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Great Horned Owl

Scientific Name: Bubo virginianus

Conservation Status:

Least Concern IUCN Red List

About

The great horned owl is the most common owl in North America and can be found in many large backyard trees in Southern California. Although the “horns” look like ears, they are just feathers, the purpose of which is not known. Some say they serve as camouflage, helping the birds blend into trees during the day. Others think they may be used to communicate signals to other owls, but it is understood that they do not enhance hearing.

Owls have excellent hearing. Their ear openings are at different heights on each side of their skull, allowing them to triangulate sound and pinpoint the location of prey. Using sound, their brains create a three-dimensional map of their environment so they can find prey hiding under leaf litter. Their hearing is so acute, they can detect a mouse moving under a foot of snow. Because an owl’s eyes are so big, there is little room in the skull for eye muscles, and they cannot move their eyes. Instead, they use their flexible necks to rotate their heads to look in different directions while remaining perched in the same position. Great horned owls can turn their heads up to 270 degrees to see threats or prey located behind them. Owls hunt during the night. Their flight feathers have a downy fringe that allows them to fly silently. They play an important role in the environment by controlling rodent populations. Smaller prey is swallowed whole, but they can carry prey that weighs up to 30 pounds. Larger prey is torn apart with their sharp beaks. Indigestible parts such as bones, fur, teeth, and claws are coughed up in a pellet. Scientists dissect these pellets to see what is on the local menu.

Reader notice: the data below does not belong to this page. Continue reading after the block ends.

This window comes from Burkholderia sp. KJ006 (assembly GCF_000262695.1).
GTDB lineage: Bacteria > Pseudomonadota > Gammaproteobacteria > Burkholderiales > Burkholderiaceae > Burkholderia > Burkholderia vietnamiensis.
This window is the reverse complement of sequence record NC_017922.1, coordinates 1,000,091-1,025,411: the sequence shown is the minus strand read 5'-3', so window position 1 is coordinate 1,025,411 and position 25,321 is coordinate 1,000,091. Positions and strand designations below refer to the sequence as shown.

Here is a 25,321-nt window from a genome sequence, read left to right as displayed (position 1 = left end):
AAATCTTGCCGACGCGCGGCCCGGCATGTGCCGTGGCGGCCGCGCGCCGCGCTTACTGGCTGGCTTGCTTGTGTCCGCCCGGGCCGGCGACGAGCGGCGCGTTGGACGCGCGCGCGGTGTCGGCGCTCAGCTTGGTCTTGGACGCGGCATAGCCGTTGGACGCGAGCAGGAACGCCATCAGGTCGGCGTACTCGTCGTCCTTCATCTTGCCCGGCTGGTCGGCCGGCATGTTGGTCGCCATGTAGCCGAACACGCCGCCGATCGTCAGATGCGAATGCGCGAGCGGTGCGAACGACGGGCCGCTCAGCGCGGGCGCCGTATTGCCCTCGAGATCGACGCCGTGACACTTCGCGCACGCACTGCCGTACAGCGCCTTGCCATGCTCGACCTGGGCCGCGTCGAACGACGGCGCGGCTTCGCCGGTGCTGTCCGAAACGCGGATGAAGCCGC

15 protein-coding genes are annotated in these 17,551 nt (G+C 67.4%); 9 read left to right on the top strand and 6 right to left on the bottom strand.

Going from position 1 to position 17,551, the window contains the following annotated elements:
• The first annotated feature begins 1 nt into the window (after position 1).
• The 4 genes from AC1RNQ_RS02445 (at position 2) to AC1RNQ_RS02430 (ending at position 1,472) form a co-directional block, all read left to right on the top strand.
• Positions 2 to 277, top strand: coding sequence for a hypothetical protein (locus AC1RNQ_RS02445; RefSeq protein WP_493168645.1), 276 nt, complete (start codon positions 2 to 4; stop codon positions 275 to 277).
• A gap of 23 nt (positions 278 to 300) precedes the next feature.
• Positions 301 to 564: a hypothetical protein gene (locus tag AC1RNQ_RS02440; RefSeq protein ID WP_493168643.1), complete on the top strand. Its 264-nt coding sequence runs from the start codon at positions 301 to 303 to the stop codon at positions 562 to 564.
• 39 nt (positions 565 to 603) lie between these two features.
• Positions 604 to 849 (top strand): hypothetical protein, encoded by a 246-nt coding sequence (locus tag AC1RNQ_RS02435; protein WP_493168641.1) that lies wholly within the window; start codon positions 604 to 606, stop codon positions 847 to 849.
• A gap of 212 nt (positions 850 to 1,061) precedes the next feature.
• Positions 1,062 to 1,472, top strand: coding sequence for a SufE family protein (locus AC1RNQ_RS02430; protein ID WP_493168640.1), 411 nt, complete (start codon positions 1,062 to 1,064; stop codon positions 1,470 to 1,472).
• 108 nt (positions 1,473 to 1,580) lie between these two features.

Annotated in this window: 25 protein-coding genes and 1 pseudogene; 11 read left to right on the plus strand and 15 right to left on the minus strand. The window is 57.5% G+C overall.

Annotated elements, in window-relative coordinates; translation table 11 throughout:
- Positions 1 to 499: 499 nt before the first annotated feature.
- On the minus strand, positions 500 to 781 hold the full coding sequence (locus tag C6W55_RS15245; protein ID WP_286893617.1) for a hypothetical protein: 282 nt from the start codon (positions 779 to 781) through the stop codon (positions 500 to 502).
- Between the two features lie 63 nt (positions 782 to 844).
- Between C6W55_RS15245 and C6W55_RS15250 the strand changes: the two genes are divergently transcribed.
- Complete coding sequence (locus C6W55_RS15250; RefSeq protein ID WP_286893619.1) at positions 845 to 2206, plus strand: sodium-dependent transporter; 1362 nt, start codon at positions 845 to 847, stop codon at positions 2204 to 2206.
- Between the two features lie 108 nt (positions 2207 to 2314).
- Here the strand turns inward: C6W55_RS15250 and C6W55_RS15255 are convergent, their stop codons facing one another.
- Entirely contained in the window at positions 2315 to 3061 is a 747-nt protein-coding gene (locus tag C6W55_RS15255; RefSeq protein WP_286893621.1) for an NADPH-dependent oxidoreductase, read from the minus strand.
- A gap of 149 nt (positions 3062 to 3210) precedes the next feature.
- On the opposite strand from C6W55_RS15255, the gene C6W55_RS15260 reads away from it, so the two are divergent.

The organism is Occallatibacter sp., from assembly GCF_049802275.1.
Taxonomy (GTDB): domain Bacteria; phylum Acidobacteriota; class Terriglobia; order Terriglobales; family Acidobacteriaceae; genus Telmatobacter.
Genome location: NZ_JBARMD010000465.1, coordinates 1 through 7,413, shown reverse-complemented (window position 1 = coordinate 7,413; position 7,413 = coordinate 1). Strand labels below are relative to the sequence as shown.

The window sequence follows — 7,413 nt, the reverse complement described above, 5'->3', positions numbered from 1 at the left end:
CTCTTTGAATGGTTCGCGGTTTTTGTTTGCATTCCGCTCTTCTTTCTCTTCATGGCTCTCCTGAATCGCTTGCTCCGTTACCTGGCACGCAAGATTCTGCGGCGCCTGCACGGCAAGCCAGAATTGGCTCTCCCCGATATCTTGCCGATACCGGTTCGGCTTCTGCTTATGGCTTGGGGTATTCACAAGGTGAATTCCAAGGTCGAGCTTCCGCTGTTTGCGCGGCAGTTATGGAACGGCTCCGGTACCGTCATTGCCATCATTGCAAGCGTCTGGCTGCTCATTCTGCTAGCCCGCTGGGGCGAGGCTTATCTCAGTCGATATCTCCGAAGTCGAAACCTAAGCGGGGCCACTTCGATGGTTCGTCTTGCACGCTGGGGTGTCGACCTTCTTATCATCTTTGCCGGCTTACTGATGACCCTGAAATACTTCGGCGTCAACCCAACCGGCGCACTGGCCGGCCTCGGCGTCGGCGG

Status

Great horned owls are listed as Least Concern by the International Union for Conservation of Nature (IUCN) due to their large habitation range and strong, steady population.

Habitat

These owls can be found throughout North America from Canada to Mexico and much of South America. They live in a wide variety of habitats including forests, shrubland, deserts, swamps, rocky areas, farmland, and urban areas.

Diet

Among the wide array of small to medium-sized animals that great horned owls eat are mice, rats, voles, rabbits, birds, amphibians, reptiles, fish, insects, and even skunks.

Physical Characteristics

Body length is about two feet, and weight is two to three-and-a-half pounds. Like most birds of prey, females are slightly larger than males. Lifespan in the wild is about 12 years. In human care, it can be 25 years or more.

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